The Lecture on Infinity

My husband is giving lectures on infinity in our basement. It’s part of the reason I didn’t want to live with him. When an hour or so has passed, I go down there with a tray of cheese and crackers. “Most of us are vegan,” says a girl in the front row. Her hair, which has been tied up in little knots, is greasy. “Margie is making a gesture,” my husband says in the general direction of the girl, and I wonder what makes him think he can get her to understand. “She could have asked.” The girl is looking at something in her lap. “Just set it down over here.” My husband is pointing to the top of an antique dresser we are saving for when we have children. “Think about how little the clothes will be,” I remember him saying the morning we’d stayed home from work to wait for the delivery. I can feel the girl’s eyes following me as I turn around and walk up the stairs.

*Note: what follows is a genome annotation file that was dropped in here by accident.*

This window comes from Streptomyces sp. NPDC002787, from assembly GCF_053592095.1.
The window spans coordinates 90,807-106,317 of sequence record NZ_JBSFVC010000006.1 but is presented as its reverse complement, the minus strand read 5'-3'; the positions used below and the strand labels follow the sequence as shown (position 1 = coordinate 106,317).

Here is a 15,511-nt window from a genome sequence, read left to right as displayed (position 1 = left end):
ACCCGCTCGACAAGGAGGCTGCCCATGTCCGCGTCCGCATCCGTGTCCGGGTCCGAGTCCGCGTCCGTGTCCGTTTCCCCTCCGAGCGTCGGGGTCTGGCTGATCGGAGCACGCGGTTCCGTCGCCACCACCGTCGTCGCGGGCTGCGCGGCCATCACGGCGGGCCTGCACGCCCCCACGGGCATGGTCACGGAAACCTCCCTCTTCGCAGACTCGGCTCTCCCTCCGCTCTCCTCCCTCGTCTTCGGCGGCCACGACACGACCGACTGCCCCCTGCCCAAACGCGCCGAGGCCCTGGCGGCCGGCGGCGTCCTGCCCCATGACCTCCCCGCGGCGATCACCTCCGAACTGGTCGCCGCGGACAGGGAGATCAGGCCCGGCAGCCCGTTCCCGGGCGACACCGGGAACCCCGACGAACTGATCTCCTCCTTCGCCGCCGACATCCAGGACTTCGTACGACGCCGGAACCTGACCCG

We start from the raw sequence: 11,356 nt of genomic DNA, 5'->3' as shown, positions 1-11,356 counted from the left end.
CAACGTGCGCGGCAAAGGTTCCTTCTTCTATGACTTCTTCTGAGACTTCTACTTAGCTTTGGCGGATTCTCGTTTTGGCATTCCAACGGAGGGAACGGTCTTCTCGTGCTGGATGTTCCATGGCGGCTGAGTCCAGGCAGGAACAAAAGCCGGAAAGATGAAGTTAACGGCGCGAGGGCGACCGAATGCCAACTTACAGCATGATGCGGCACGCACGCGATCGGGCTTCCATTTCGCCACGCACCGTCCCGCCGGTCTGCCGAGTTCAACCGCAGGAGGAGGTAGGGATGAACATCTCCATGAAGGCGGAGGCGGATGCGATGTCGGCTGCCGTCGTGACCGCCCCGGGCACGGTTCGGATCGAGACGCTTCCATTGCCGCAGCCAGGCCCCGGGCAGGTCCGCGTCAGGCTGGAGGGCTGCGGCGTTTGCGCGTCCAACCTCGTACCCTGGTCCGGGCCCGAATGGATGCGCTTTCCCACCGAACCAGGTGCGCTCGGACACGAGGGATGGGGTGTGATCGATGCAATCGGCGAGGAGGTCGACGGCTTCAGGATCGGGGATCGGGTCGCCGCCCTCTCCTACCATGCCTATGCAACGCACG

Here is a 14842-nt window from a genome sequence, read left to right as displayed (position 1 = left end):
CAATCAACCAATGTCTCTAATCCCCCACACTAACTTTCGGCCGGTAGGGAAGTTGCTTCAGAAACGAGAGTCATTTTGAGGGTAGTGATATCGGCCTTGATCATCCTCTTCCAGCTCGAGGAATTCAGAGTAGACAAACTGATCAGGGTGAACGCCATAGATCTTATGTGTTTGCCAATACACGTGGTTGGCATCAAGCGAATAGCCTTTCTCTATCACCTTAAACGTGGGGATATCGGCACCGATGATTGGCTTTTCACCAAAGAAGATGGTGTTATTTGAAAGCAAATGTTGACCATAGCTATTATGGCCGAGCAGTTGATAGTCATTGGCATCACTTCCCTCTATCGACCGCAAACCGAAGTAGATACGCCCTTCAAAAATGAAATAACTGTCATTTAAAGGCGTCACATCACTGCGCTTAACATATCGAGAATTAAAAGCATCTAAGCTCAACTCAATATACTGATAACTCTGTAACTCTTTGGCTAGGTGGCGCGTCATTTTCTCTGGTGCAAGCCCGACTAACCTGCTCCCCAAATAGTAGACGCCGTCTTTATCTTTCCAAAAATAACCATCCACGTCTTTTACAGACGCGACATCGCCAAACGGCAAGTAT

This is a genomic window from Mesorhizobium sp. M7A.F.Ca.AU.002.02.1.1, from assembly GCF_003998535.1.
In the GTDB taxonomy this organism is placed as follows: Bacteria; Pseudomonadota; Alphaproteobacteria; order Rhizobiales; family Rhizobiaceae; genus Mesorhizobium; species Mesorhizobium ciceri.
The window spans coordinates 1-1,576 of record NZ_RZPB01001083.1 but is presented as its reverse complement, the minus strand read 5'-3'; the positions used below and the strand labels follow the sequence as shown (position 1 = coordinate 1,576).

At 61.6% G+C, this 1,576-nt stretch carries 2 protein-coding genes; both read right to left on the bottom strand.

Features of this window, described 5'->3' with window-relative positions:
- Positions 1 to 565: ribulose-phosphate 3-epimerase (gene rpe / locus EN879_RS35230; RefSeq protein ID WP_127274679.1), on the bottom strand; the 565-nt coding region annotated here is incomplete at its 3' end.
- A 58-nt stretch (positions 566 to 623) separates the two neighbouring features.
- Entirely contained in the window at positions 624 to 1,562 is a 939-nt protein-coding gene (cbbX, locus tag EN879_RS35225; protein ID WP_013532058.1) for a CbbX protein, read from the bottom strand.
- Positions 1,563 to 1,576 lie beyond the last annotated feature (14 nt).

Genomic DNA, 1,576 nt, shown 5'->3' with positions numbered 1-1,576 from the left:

When another hour has passed and they’re still not through, I bring down a tray of finger sandwiches. They are filled with vegetables we grew in our garden. “Some of us are allergic to wheat,” the greasy girl says when she sees what I am holding. I imagine her so bloated she takes up two of the chairs we have arranged in a semicircle in the basement. “Maybe Margie will make you some wheat-free cookies if you ask nicely,” my husband says, again directing his comment near where the girl was sitting. She has gotten up from her chair and gone over to the cheese and crackers. She puts a piece of the cheese I have already sliced on top of one of the crackers, and puts it in her mouth. She repeats this process a few more times and then she begins shoving the remainder of the cheese and crackers into her mouth, not even bothering to arrange them first. My instinct is to turn and run, but I am glued to this girl who has is leaning over the dresser, her mouth open wide like a fish. My husband moves toward her with a trash can, but he is too late. I have taught him enough about antiques to know the vomit will eat away at the dresser, but he is too caught up in what the girl is doing to address that issue. She is headed toward the tray I am holding in both hands now, and she is stuffing the sandwiches into her mouth. The rest of the kids are staring at her and they look happy they didn’t miss today’s class.